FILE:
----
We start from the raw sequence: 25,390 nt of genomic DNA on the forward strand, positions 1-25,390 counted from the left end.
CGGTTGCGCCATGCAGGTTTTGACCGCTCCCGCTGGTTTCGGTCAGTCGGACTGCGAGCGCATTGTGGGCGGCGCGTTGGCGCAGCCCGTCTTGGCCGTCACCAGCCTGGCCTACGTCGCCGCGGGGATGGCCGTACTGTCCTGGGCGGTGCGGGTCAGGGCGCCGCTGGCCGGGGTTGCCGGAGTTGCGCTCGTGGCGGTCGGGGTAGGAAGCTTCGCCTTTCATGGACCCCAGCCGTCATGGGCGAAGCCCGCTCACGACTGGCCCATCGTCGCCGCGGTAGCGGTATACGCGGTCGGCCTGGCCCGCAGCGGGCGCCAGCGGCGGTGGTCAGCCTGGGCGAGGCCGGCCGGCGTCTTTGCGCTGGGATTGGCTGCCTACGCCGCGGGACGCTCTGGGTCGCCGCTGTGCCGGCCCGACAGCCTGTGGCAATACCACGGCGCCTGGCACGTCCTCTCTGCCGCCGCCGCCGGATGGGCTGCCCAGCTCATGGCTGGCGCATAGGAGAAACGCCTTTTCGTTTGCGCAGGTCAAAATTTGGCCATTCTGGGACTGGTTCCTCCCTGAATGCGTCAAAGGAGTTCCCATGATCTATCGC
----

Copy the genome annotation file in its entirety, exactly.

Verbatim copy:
We start from the raw sequence: 25,390 nt of genomic DNA on the forward strand, positions 1-25,390 counted from the left end.
CGGTTGCGCCATGCAGGTTTTGACCGCTCCCGCTGGTTTCGGTCAGTCGGACTGCGAGCGCATTGTGGGCGGCGCGTTGGCGCAGCCCGTCTTGGCCGTCACCAGCCTGGCCTACGTCGCCGCGGGGATGGCCGTACTGTCCTGGGCGGTGCGGGTCAGGGCGCCGCTGGCCGGGGTTGCCGGAGTTGCGCTCGTGGCGGTCGGGGTAGGAAGCTTCGCCTTTCATGGACCCCAGCCGTCATGGGCGAAGCCCGCTCACGACTGGCCCATCGTCGCCGCGGTAGCGGTATACGCGGTCGGCCTGGCCCGCAGCGGGCGCCAGCGGCGGTGGTCAGCCTGGGCGAGGCCGGCCGGCGTCTTTGCGCTGGGATTGGCTGCCTACGCCGCGGGACGCTCTGGGTCGCCGCTGTGCCGGCCCGACAGCCTGTGGCAATACCACGGCGCCTGGCACGTCCTCTCTGCCGCCGCCGCCGGATGGGCTGCCCAGCTCATGGCTGGCGCATAGGAGAAACGCCTTTTCGTTTGCGCAGGTCAAAATTTGGCCATTCTGGGACTGGTTCCTCCCTGAATGCGTCAAAGGAGTTCCCATGATCTATCGC